A ridiculous investment.

$0.50

A life changing moment!

Thanks, Mom, for that $0.50.  For investing in ridiculous ways.  For being the women that first spoke God’s love into my life and continues to do so to this day.

 

 

CELEBRATING WOMEN: Day 1, God as Mother Hen

Today is International Women’s Day!  It is my hope that you will join me over the course of the next 23 days in celebrating the women who have had a significant role in influencing me.  For the rest of March, I will post daily blog-posts — some of these posts will be from me talking about the women who have had a significant role in influencing me and some of the posts will be from these women themselves, childhood friends, mentors, teachers, co-workers, etc.  My hope is that this series, “Celebrating Women,” will accomplish three tings:  1) to serve in a small way as a “Thank You” to all the women who have influenced me, 2) that you will gain wisdom from those who have spoken wisdom into my life, and 3) that it will serve as a reminder to say thank you and to recognize all the amazing women in your one life.  

chicken
“How often I have longed to gather your children together, as a hen gathers her chicks under her wings, yet you were not willing.”  Matthew 23:37b

Moses, Isaiah, and even Jesus knew something that I fear we too often forget within certain camps of American Christianity.  This is particularly true of the branch of American Christianity in which I would be placed by most who know me — American Evangelicalism; a designation that seems to mean less and less and one that has become almost theologically unrecognizable to some of us who still find themselves identified within this camp (of course that is probably a blog for a different day; today is a day to celebrate women).

Within American Evangelicalism, however, we seem to have forgotten something that Moses, Isaiah, and even Jesus knew about God — something that they knew about God’s nature.  And if someone tries to remind us of this thing to which Moses, Isaiah, and even Jesus pointed, we are quick to “correct” them — to point out that they have strayed from one of the significant tenants of the faith.

You see Moses, Isaiah, and even Jesus knew that God’s nature was too great, too complex, too divine to be described simply as male.

Because of this, the writers of scripture describe God not only as Father (which is a designation that we should not and must not lose — another blog for another day) but they also describe God using the imagery of a mother giving birth and nursing her young, a mother eagle, a woman comforting her young, and even a chicken gathering her wayward chicks home (Hosea, another writer of scripture, even describes God as a mother bear tearing asunder those who would separate her from her cubs).

God may be Father — but He is NOT male.  Male AND female are made in God’s image and both are needed to reflect God’s image and nature to a world that desperately needs to see and recognize God.

For me, the nature of God has been reflected to me in countless women.  God has spoken to me in the voices of countless women.  God has shaped me through the influence of countless women.

Mothers, friends, mentors, clergy, teachers, fellow workers in Christ.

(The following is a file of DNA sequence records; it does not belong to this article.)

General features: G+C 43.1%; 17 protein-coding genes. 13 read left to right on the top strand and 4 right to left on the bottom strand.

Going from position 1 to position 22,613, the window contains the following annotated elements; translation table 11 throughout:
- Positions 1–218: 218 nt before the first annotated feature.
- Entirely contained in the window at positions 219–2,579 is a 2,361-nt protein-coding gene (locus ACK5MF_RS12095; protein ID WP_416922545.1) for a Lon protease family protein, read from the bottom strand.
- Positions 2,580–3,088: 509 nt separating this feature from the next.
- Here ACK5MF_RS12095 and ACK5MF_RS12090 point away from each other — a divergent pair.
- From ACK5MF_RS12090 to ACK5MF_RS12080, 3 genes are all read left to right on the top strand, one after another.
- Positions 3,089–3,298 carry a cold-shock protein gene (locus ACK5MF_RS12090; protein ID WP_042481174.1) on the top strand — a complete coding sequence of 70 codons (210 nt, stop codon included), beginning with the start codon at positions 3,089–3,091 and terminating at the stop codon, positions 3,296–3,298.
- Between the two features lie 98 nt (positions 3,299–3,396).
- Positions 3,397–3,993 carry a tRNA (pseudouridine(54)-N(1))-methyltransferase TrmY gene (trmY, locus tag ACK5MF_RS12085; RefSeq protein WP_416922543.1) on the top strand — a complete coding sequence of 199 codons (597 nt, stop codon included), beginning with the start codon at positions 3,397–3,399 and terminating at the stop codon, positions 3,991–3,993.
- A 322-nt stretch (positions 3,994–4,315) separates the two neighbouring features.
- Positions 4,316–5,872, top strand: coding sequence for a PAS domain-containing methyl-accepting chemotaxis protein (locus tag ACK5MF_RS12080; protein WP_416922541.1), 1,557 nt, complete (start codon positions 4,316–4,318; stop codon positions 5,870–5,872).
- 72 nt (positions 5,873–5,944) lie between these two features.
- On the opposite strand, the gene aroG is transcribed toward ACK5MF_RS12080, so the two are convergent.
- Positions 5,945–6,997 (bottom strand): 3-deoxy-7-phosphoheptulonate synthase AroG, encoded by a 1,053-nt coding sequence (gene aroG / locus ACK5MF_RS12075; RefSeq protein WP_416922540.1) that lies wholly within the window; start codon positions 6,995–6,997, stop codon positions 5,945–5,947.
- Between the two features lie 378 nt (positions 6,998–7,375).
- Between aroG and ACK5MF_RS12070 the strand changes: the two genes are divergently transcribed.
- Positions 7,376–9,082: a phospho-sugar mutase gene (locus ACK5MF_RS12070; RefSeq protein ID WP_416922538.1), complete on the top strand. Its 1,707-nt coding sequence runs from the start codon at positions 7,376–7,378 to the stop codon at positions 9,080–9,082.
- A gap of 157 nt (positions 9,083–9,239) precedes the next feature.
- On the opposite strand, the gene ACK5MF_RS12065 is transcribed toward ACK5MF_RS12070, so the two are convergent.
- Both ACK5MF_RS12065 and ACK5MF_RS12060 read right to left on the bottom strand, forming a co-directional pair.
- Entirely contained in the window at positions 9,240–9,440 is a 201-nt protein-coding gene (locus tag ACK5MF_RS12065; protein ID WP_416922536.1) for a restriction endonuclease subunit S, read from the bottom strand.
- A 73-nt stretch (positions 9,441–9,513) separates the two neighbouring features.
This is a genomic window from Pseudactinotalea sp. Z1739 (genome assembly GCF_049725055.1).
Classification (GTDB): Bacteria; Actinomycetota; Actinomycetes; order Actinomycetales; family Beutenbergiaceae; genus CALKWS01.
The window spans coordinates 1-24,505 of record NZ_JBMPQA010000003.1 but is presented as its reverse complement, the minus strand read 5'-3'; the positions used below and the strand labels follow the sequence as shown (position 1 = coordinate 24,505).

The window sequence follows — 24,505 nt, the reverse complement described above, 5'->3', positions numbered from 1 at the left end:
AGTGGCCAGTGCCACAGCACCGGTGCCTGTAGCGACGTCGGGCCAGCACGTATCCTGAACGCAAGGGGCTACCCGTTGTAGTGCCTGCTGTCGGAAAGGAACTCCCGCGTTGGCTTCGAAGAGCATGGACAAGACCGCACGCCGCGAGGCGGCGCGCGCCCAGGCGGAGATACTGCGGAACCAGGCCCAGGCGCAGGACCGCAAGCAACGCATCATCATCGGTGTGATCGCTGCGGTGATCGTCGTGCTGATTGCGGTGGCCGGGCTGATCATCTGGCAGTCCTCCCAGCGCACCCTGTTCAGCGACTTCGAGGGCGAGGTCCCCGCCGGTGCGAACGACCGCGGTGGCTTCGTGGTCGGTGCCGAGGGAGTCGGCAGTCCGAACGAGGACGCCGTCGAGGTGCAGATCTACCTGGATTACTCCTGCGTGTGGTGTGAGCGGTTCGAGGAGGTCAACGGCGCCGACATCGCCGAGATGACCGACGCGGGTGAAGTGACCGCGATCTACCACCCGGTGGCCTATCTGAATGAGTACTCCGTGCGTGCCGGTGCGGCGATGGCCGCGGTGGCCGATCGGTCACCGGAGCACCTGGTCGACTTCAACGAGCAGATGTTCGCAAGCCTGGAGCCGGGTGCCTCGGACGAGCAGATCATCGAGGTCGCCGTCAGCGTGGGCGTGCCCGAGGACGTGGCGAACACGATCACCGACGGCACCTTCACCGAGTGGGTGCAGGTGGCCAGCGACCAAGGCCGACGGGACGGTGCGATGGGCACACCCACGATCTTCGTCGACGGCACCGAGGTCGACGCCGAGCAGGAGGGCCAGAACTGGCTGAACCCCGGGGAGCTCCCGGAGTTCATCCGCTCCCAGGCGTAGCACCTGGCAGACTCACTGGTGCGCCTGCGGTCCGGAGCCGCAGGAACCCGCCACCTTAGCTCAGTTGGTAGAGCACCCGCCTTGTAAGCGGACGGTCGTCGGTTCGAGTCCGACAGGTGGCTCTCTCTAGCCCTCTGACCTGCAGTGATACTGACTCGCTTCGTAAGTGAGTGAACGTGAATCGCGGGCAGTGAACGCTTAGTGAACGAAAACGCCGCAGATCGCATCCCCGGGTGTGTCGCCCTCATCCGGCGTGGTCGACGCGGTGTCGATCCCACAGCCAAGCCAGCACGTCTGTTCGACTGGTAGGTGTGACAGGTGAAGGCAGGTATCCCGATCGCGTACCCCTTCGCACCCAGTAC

To try to name them all would be impossible!  But on this day recognizing women, they all must be thanked.  THANK YOU!

For the rest of the month, I want to continue to celebrate the women who have reflected and continue to reflect the very best of God’s image into my life and the world around them.  I hope you will join me on this month of celebrating and learning from the women who have spoken life into my life, who have formed me, who have reflected the very best of Gods image to me, but more importantly, I hope you will take the time to say thank you, to celebrate, to recognize the women who have done this in your life.

More Than a List

I am strange.  Those of you who know me well won’t argue.  Part of my strangeness is that I really like listening to sermons!  One of my all-time favorite sermons is by a man named Fred Craddock who passed away in 2015.  He was a gifted preacher, a devoted professor, and a passionate and compassionate Christian.

The title of the sermon was “When the Roll is Called Down Here,” (you can read the sermon at “Preaching Today” by clicking on the title of the sermon). The text for his sermon was Romans 16.  It’s an unusual text for a sermon.  The text is basically a list of names.  A list of names of Paul’s ministry partners.  A list of fellow believers.  A list of those who made Paul who he was.

Craddock brings home the fact that this was more than a list — “Don’t call that a list.  It’s not a list.”  For Paul, this was more than a list of names.  For Paul, it was the Church.  For Paul, it was the fiber of who he was.

As I read this list again recently, I remembered the sermon with fondness, but I was surprised again by Paul’s list that is more than a list.  What surprised me was the number of women on Paul’s “list.”

He calls these women sisters, saints, and workers in the LORD, fellow prisoners; even one woman receives the title “mother.”  The affection, the respect, and the recognition of these women by Paul is obvious yet too often forgotten.

One can argue about Paul’s theology of women in ministry, but his practice is clear.  By his own words, his own admission, and his own list, Paul recognises that he couldn’t have done it without them.

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The Fabric of Who I Am

As I thought about Paul’s list again, I took Craddock’s sermon to heart once again and began to think about my own list.  That list is sprinkled liberally with women — peers, friends, mentors — a list that made me who I am, a list that influences me everyday, and a list that is more than a simply list.

Therefore, beginning on March 8th which is recognized as International Women’s Day, and continuing to the end of March.  I want to honor these women by sharing a few of them with anybody that reads this blog.  The series will consist of twenty-four daily posts — some posts written by me sharing the impact that these women have had on my life, but, more importantly, some of the posts will be written by these women themselves.

 

I hope that this month you will join me in remembering the women on your list, honoring the women in your life, and celebrating women!